TARPON SPRINGS — Residents are shocked by the deaths of a locally prominent couple.
Tarpon Springs Cultural Center marketing director Genevieve Crosby was shot by her husband Monday in a murder-suicide, the Sevier County (Tenn.) Sheriff's Office said.
Crosby, 48, and her husband, Richard, 52, were staying with family in a rental cabin near the Smoky Mountains between Gatlinburg and Pigeon Forge, sheriff's spokesman Capt. Jeff McCarter said. Deputies were called there about 11 a.m.
Richard Crosby had a single gunshot wound and died before paramedics arrived. His wife, shot multiple times, died in an ambulance, McCarter said.
Genevieve Crosby's parents, June and Daniel Fox, 85 and 82, respectively, were inside the cabin at the time but did not see the shooting, McCarter said. Neither did Crosby's 21-year-old daughter, Alexandra Haley. Crosby also has a teenage son who was not in Tennessee.
Kathleen Monahan, the Tarpon Springs cultural and civic services director who supervised Genevieve Crosby, called her a "model employee."
When Crosby started working for Monahan in 2004, her job was strictly marketing and communications for the cultural center. But over the years, Crosby started connecting more with local theater directors, becoming a catalyst for boosting Tarpon's arts scene, Monahan said.
Director Jamie Bierchen saw Crosby's enthusiasm when he staged The Boy Friend at Tarpon's performing arts center in April. The play was particularly special for her since her father served as music director and band leader.
"Whenever she'd be at rehearsals or she'd have to do any publicity shots you'd just see the sparkle in her eyes, the smile on her face," Bierchen said.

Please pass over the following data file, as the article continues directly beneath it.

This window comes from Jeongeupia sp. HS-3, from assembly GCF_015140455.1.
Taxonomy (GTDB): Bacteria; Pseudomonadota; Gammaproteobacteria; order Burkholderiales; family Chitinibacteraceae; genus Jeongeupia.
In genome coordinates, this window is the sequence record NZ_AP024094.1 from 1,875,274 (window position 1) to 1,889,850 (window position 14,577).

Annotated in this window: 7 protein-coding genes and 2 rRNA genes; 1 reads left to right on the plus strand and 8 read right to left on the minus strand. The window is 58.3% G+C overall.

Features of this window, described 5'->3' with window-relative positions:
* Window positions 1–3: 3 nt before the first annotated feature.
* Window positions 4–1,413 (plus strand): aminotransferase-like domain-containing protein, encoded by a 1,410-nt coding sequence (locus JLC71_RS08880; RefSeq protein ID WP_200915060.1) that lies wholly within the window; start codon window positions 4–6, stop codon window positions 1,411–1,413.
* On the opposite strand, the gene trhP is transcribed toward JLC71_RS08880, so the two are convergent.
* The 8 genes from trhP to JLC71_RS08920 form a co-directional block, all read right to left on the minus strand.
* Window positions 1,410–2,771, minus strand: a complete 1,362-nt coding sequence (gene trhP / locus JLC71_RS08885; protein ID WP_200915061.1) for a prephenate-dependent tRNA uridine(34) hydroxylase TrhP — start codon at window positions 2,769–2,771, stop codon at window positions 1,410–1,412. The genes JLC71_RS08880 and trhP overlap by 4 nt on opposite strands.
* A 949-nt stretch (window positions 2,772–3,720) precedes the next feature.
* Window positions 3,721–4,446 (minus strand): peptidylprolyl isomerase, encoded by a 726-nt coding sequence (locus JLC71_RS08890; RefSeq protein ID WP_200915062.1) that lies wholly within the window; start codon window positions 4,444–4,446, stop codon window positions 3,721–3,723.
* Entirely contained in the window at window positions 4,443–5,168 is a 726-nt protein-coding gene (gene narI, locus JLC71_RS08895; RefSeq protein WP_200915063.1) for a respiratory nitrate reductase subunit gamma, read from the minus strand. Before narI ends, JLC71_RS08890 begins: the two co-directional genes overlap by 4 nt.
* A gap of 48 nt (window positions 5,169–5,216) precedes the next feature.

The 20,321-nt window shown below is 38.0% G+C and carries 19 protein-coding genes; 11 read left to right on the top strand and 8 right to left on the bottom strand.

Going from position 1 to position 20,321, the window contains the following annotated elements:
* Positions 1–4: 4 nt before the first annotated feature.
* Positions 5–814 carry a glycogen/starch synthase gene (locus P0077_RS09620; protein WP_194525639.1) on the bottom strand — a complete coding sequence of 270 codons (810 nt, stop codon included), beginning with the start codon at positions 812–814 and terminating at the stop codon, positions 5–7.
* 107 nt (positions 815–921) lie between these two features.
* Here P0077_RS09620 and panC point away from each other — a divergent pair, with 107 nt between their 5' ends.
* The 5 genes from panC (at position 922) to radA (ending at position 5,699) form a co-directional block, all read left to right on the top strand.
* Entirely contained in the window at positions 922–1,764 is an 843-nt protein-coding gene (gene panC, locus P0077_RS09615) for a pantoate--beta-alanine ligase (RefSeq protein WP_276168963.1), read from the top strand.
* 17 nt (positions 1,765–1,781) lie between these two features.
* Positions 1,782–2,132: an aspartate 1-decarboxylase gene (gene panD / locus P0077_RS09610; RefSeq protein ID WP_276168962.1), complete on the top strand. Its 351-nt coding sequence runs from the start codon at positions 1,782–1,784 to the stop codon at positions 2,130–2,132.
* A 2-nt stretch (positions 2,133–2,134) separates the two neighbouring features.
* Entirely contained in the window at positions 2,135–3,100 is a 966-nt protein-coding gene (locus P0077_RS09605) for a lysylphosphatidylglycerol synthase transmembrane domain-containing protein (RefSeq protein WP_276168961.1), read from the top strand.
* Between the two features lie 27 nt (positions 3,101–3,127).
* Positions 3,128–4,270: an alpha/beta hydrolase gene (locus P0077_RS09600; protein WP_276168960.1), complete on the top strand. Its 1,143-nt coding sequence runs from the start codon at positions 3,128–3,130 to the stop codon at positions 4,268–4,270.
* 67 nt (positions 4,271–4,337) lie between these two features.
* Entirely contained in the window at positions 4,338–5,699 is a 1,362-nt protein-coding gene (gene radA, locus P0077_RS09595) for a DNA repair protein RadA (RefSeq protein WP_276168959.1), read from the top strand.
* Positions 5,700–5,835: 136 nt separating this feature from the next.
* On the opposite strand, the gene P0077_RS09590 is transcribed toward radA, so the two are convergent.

Always eager to pick up new skills, Crosby was on track to earn her master's of public administration in December, Monahan said.
Richard Crosby had been an information technology systems analyst with the University of Tampa since April 2013, a school spokesman said. Previously, he worked in IT for the city of Tarpon Springs.
Monahan said Richard Crosby had been nice to her when they met. Genevieve never mentioned marital problems to her, she said.
"If there were any issues, she never let it show in her work," Monahan said.
The couple married in 2011. Tarpon Springs police Chief Robert Kochen said officers never received calls to the Crosby home regarding domestic violence.
"As far as I know, (Richard Crosby) was a good employee," said Mayor David Archie. "He was always personable with me. I don't think that anybody saw this coming. It's just heartbreaking."
Former mayors Anita Protos and Beverley Billiris both knew Genevieve Crosby and lauded her work ethic.
Billiris described her as outgoing, with a particular eye for handling complex public relations situations.
"I think her shoes are going to be very hard to fill," Billiris said.
Archie said the whole city will feel her loss, and community members are already leaning on each other for support.
"It's like a piece of you gets snatched out," Archie said, "and it takes awhile for the healing."
Times staff writer Claire Wiseman and news researcher Caryn Baird contributed to this report. Contact Julie Kliegman at firstname.lastname@example.org or (727) 445-4159. Follow @jmkliegman.